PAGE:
Habitat and Ecology
Life History and Behavior
IUCN Red List Assessment
Red List Category
Red List Criteria
- 1996Data Deficient(Baillie and Groombridge 1996)
- 1996Data Deficient
Relevance to Humans and Ecosystems
Marble trout (Salmo marmoratus) is a species freshwater fish in the Salmonidae family. It is characterized by distinctive marbled color pattern and high growth capacity. The marble trout is found in only three basins and two rivers of the Adriatic basin, namely the Po with only northern/left tributaries and the Adige, Brenta, Piave, Tagliamento and Livenza basins in Italy, the Soča basin in Slovenia, the Neretva river in Bosnia and Herzegovina and Croatia, and the Morača river in Montenegro. While once present in the Drin river basin in Albania fish is almost certainly extirpated there.
Adding to the confusion of salmonid taxonomy, there are other trout with marble patterns beside Salmo marmoratus. One is trout from the river Otra, Norway. A certain percentage of brown trout (Salmo trutta) from that river have a marble pattern. In all other aspects, these trout are identical to the non-marble brown trout from the same river. This is an example of intrapopulational polymorphism.
Appearance, Biology and Ecology
The marble trout has a long, cylindrical body, slightly compressed laterally, with a large head (22-25% of the body length) which is why it is also known as "Glavatica" ("glava" - head) in Bosnia and Herzegovina. The most obvious characteristic of marble trout is of course the marble pattern. The intensity of colour varies considerably upon the surroundings. Some marble trout have red spots that merge with the rest of the pigment, always only along the lateral line.
Its average size is 30–70 cm. The largest specimen in Slovenia was a 117 cm and 24 kg female (found dead), largest living specimen caught was 120 cm and 22.5 kg. There are reports of individuals weighing up to 30 kg. The largest specimens were found in Bosnia and Herzegovina, inhabiting the Neretva river from below town of Konjic downstream to town of Čapljina, mostly in canyon section from town of Jablanica to city of Mostar, and later after construction of Jablanica dam on the Neretva river in Jablaničko Lake. Trout become sexually mature at the age 3+ (males) and 4+ (females), they spawn during November and December.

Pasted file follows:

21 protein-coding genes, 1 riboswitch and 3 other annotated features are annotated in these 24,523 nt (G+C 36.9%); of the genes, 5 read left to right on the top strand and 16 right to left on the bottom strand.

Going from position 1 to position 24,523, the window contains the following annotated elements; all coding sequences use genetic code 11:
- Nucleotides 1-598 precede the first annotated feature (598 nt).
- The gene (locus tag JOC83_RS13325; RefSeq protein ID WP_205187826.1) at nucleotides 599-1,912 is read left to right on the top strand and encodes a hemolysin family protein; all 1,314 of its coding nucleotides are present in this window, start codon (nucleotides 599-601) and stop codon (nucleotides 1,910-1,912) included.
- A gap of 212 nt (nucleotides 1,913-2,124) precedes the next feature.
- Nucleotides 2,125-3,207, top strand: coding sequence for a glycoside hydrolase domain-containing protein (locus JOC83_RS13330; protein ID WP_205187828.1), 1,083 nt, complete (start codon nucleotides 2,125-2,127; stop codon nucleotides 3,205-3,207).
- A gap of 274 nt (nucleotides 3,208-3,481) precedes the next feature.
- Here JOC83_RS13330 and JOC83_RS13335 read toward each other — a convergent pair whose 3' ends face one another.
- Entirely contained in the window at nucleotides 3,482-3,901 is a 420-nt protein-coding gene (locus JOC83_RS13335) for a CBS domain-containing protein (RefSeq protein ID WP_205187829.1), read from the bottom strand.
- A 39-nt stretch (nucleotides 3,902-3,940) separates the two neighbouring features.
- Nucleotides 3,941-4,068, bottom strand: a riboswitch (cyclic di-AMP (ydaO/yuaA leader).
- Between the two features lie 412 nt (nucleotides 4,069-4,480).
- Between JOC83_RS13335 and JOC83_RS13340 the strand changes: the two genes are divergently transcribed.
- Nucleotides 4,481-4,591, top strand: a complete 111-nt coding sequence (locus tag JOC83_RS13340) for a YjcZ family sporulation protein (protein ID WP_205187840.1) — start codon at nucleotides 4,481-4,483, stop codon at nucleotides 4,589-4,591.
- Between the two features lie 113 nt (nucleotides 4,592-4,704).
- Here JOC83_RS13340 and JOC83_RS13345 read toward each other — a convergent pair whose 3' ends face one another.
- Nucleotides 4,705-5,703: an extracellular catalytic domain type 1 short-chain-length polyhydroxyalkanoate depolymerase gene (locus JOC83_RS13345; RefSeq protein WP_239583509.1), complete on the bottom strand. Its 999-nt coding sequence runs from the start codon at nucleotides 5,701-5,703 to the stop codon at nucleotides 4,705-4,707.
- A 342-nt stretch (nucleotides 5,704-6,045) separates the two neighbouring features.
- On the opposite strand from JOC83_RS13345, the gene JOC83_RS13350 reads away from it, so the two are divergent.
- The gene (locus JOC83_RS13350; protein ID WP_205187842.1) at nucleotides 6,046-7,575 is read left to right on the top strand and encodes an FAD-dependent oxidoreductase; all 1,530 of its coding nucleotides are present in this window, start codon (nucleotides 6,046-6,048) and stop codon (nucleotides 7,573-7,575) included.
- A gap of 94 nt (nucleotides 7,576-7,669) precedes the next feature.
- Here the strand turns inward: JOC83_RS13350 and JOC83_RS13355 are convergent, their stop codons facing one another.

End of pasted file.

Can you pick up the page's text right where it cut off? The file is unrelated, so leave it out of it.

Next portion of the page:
Its natural habitat is rivers with a summer temperature of 15°C. Hybridization with foreign trout stocked for angling. Water extraction and pollution. In Bosnia and Herzegovina main threats are habitat loss (habitat destruction) due to constructed of five large dams on the Neretva river and plans for construction of several new dams on the upper course of the Neretva, water pollution, overfishing (sportfishing, food, including poaching) and hybridisation with introduced species of trout.
All eight remaining genetically pure marble trout populations were found in remote streams of the River Soča basin. From these populations the Tolmin Angler's Society launched a reintroduction programme.
- "Marble trout (Salmo marmoratus)". Balkan Trout Restoration Group. Retrieved 2009-03-10.
- S. MUHAMEDAGIĆ; H. M. GJOEN; M. VEGRA (2008). "Salmonids of the Neretva river basin - p" (pdf). EIFAC FAO Fisheries and Aqauculture Report No. 871. (European Inland Fisheries Advisory Commission (EIFAC)): 224–233. Retrieved 6 January 2014.
- Skaala O, Solberg G (1997). "Biochemical genetic variability and the taxonomic position of the marmorated trout in River Otra, Norway".
- Crivelli, A.J. (2006). "Salmo marmoratus". 2006 IUCN Red List of Threatened Species. Retrieved 2007-08-05.
- Povž M, Jesenšek D, Berrebi P, Crivelli AJ (1996). "The marble trout".
- Pintar L (1991). "Najtežja soška postrv je končala pod peskom". Ribič 50 (1–2): 16.
- Mateš, Antun (2004). The Enchanted Angler. Zagreb: J&B d.o.o. ISBN 953-99019-3-6.
- Fumagalli L, Snoj A, Jesenšek D, Balloux F, Jug T, Duron O, Brossier F, Crivelli AJ, Berrebi P (2002). "Extreme genetic differentiation among the remnant populations of marble trout (Salmo marmoratus) in Slovenia". Mol. Ecol. 11 (12): 2711–2716. doi:10.1046/j.1365-294X.2002.01648.x. PMID 12453253.